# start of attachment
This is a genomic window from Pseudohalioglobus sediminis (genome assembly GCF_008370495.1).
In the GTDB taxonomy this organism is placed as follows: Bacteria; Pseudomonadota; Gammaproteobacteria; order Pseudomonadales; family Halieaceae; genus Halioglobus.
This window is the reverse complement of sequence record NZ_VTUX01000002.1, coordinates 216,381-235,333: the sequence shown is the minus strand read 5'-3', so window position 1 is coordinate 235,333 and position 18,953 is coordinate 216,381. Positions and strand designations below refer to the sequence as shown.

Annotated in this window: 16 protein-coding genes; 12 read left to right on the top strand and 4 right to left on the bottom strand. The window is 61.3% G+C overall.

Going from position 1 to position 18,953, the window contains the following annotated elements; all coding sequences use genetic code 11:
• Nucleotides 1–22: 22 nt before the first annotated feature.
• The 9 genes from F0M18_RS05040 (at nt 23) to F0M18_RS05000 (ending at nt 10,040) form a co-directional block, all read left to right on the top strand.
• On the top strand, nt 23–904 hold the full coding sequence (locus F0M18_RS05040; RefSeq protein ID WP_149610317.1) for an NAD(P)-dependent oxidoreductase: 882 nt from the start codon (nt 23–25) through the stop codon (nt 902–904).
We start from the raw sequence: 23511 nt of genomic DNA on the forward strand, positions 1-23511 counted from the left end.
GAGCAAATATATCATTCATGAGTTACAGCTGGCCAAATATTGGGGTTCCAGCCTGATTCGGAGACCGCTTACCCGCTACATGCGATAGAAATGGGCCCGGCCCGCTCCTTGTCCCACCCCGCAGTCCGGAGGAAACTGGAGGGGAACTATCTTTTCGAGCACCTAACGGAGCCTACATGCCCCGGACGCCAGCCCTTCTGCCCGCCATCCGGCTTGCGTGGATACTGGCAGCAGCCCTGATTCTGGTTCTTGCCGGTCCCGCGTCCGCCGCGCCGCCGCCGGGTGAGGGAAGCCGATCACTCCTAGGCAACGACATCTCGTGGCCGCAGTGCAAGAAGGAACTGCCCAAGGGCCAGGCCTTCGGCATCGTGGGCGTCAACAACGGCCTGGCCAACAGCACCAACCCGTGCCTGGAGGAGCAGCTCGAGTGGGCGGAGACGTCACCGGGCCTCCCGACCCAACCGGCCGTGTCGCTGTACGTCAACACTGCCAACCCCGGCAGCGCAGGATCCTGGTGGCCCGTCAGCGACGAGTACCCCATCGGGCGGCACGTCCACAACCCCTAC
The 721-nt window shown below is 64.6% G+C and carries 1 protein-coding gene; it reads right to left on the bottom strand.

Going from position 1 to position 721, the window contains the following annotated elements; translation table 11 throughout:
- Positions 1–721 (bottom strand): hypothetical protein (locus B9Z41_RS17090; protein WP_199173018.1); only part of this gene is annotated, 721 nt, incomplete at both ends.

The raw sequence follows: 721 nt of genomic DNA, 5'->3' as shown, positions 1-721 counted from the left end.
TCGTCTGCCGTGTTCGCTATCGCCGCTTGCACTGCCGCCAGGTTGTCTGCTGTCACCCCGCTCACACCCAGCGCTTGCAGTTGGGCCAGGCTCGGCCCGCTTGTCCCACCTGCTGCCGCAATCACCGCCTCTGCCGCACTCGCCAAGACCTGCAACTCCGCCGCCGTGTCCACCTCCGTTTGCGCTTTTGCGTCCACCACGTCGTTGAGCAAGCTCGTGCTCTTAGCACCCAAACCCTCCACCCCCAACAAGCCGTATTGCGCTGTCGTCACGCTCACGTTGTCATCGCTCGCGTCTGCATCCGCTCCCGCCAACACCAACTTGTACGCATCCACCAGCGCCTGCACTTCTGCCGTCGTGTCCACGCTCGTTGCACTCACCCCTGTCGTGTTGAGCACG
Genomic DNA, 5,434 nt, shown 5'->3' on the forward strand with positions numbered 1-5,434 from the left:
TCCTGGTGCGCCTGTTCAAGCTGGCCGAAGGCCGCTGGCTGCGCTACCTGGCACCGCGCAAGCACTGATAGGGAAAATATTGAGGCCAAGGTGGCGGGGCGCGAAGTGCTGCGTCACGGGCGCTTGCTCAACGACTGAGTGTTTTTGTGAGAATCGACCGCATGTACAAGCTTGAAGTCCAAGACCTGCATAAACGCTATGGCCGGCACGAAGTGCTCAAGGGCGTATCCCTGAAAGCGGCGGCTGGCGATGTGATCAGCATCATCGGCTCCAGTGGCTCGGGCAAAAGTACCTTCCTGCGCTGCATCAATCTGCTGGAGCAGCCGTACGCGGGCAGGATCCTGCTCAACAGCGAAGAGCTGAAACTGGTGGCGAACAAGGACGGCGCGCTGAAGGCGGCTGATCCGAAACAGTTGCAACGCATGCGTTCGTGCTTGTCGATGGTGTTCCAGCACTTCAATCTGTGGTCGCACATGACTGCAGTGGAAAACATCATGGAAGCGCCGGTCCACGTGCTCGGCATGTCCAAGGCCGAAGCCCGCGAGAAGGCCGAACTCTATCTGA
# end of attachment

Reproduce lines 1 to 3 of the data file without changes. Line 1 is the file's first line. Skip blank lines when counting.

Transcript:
This is a genomic window from Pseudohalioglobus sediminis (genome assembly GCF_008370495.1).
In the GTDB taxonomy this organism is placed as follows: Bacteria; Pseudomonadota; Gammaproteobacteria; order Pseudomonadales; family Halieaceae; genus Halioglobus.
This window is the reverse complement of sequence record NZ_VTUX01000002.1, coordinates 216,381-235,333: the sequence shown is the minus strand read 5'-3', so window position 1 is coordinate 235,333 and position 18,953 is coordinate 216,381. Positions and strand designations below refer to the sequence as shown.